In applying these two sections, the Ninth Circuit reasoned that a labor-related civil action—such as the class and collective action before it—is concerted activity under Section 7 of the NLRA. Morris, 834 F.3d at 981-82. But the "separate proceedings" clause in Ernst & Young's arbitration agreement prevented "concerted activity by employees in arbitration proceedings, and the requirement that employees only use arbitration prevent[ed] the initiation of concerted legal action anywhere else." Id. at 984. Therefore, the separate proceedings clause interfered with concerted activity in violation of Section 8 of the NLRA, and it could not be enforced. Id.
Thus, the Ninth Circuit held that an NLRA violation arises, regardless of the forum, "so long as the exclusive forum provision is coupled with a restriction on concerted activity in that forum." Morris, 834 F.3d at 989. In other words, given that employees have the right to pursue employment claims collectively, an agreement violates the NLRA when employees are (1) limited to pursuing claims in only one forum and (2) prevented from acting in concert in that forum. See id. at 983-84.
In this case, the Mandatory Arbitration Agreement limits Plaintiff to pursuing employment claims in only one forum: arbitration. The Court must therefore determine whether the Agreement also prevents Plaintiff from acting in concert with other employees in that forum, i.e., participating in class arbitration. See Morris, 834 F.3d at 983-84. // //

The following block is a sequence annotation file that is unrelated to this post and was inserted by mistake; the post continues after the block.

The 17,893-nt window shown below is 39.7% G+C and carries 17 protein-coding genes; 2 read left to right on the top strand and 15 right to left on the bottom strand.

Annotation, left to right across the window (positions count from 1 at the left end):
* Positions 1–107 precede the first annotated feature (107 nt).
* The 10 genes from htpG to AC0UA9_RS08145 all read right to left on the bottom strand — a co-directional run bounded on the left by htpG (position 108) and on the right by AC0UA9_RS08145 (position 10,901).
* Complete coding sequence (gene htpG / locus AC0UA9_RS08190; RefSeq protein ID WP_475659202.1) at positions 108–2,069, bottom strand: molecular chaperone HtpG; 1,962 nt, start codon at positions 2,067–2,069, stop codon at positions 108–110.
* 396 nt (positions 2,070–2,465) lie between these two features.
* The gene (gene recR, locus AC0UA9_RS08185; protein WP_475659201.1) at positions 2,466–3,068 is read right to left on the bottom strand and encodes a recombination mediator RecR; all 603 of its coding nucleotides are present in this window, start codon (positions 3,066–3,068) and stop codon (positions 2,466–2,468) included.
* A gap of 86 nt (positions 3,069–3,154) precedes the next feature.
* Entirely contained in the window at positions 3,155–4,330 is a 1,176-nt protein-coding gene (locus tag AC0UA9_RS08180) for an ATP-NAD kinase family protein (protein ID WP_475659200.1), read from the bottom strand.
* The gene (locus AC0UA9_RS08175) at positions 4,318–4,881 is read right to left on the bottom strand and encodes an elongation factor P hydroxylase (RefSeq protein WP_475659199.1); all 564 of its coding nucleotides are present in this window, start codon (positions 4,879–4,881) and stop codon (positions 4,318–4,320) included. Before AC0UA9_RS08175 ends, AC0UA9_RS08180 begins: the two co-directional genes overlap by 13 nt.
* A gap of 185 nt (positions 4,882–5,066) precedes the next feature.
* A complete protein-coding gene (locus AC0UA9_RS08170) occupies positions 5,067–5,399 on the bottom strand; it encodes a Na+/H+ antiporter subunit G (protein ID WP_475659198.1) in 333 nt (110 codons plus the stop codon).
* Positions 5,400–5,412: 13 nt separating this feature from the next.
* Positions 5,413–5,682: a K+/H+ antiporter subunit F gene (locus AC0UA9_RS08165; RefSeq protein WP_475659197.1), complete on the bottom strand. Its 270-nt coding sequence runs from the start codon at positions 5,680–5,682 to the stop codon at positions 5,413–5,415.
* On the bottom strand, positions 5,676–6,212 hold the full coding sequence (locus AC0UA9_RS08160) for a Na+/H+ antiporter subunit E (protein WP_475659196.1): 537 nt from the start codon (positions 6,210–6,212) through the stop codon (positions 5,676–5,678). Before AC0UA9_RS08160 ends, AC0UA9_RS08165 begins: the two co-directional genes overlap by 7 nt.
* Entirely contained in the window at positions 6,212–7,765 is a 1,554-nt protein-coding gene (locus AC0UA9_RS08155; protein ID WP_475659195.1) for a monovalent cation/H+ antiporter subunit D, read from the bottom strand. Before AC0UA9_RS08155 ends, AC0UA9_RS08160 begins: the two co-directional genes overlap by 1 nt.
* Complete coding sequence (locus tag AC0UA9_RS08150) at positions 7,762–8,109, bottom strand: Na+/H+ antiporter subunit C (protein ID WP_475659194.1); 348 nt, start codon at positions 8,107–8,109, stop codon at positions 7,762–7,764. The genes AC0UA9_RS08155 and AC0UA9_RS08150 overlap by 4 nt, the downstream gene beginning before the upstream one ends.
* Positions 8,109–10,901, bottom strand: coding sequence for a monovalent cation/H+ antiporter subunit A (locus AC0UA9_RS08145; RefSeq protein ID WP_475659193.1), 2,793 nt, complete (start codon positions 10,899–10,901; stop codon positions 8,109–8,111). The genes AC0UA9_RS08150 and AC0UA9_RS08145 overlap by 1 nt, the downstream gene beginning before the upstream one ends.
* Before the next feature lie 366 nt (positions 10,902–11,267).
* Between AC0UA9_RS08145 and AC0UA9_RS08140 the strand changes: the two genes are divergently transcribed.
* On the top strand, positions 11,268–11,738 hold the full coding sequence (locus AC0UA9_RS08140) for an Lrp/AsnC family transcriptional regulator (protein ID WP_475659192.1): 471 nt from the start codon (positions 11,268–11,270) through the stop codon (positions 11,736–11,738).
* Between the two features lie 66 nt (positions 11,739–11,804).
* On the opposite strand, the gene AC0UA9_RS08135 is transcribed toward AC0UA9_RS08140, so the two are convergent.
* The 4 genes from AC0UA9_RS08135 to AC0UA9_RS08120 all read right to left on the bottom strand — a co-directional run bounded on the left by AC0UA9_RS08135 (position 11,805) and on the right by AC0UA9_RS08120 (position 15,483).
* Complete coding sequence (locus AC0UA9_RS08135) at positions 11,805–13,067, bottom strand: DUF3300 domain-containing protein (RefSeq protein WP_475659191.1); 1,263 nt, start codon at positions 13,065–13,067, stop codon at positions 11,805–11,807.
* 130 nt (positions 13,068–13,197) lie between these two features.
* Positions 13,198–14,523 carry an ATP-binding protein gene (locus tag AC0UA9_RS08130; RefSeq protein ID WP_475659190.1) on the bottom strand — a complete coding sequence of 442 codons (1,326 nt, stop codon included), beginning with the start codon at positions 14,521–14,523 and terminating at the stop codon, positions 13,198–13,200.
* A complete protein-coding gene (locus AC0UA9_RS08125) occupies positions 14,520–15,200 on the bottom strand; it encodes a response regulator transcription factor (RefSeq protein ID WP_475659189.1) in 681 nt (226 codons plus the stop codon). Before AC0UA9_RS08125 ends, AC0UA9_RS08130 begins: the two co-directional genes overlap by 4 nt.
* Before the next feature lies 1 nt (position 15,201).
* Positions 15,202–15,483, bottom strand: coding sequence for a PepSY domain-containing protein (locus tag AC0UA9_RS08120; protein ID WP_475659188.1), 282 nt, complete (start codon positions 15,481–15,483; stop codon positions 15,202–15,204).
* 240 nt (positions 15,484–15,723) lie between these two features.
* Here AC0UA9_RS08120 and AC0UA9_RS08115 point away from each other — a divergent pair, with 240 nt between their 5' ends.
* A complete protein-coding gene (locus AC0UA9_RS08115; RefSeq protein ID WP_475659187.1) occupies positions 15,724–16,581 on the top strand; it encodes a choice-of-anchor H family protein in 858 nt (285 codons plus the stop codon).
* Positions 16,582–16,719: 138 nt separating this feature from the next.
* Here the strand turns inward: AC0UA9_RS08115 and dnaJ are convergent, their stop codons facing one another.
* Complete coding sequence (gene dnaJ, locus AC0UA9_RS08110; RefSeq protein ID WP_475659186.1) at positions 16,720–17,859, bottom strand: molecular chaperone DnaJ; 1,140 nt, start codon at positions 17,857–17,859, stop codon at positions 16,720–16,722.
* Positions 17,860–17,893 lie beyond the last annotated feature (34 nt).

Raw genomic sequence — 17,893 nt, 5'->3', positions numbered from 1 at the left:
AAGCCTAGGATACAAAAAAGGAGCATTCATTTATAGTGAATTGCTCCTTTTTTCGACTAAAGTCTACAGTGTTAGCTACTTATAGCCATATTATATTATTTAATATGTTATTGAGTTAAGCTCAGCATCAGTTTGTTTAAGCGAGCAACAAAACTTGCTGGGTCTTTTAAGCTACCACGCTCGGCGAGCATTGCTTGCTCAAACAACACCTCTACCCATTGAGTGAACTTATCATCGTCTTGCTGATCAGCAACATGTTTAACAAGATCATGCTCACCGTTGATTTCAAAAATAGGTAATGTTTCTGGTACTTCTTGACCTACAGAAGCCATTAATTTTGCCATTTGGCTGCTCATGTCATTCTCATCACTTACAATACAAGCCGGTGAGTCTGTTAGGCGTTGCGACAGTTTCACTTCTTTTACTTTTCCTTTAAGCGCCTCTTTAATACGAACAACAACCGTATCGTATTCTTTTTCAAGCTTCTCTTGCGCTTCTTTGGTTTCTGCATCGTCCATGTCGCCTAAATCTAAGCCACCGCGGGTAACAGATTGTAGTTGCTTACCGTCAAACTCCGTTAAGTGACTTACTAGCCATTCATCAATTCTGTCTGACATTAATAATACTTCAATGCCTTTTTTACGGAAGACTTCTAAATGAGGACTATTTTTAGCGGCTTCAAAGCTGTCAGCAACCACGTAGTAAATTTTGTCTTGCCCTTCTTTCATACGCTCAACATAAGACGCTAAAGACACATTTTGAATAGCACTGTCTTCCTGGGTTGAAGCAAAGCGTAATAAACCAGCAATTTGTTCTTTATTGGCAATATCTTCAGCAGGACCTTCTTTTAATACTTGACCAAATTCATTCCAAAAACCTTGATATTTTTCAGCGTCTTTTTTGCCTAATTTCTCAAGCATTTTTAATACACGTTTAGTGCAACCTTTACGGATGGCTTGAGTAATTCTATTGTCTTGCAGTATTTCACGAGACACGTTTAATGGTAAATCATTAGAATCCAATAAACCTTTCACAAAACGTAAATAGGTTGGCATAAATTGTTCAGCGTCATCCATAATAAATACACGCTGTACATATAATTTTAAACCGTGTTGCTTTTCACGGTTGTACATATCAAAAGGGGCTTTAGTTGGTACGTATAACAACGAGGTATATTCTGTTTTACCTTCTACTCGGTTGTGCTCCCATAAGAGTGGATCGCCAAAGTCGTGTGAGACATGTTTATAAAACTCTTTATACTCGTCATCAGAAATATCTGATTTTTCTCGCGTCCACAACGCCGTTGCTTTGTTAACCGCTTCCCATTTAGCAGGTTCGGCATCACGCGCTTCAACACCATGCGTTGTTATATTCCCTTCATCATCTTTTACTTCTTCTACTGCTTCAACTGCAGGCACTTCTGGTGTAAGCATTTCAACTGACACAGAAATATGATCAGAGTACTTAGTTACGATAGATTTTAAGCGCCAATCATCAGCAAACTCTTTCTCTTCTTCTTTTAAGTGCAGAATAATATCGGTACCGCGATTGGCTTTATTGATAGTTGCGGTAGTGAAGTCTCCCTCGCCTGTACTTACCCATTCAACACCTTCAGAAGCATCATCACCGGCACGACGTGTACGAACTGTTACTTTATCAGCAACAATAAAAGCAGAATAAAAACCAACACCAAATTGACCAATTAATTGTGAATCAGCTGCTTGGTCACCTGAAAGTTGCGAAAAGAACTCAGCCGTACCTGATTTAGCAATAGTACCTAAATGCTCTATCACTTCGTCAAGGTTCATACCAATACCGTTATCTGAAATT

B. The Agreement Does Not Permit Class Arbitration.
1. This Court, Not the Arbitrator, Decides Whether Class Arbitration Is Permitted.
Before analyzing whether the Agreement allows employees to act in concert in arbitration, the Court must consider whether the parties have delegated this determination to the arbitrator. Although federal policy favors arbitration agreements, the Supreme Court "has made clear that there is an exception to this policy: The question [of] whether the parties have submitted a particular dispute to arbitration, i.e., the 'question of arbitrability,' is 'an issue for judicial determination [u]nless the parties clearly and unmistakably provide otherwise.'" Howsam v. Dean Witter Reynolds, Inc., 537 U.S. 79, 83 (2002) (emphasis omitted) (quoting AT&T Techs., Inc. v. Commc'ns Workers, 475 U.S. 643, 649 (1986)); accord Momot v. Mastro, 652 F.3d 982, 988 (9th Cir. 2011). "Clear and unmistakable evidence of an agreement to arbitrate arbitrability 'might include . . . a course of conduct demonstrating assent . . . or . . . an express agreement to do so.'" Mohamed v. Uber Techs., Inc., 848 F.3d 1201, 1208 (9th Cir. 2016) (quoting Momot, 652 F.3d at 988).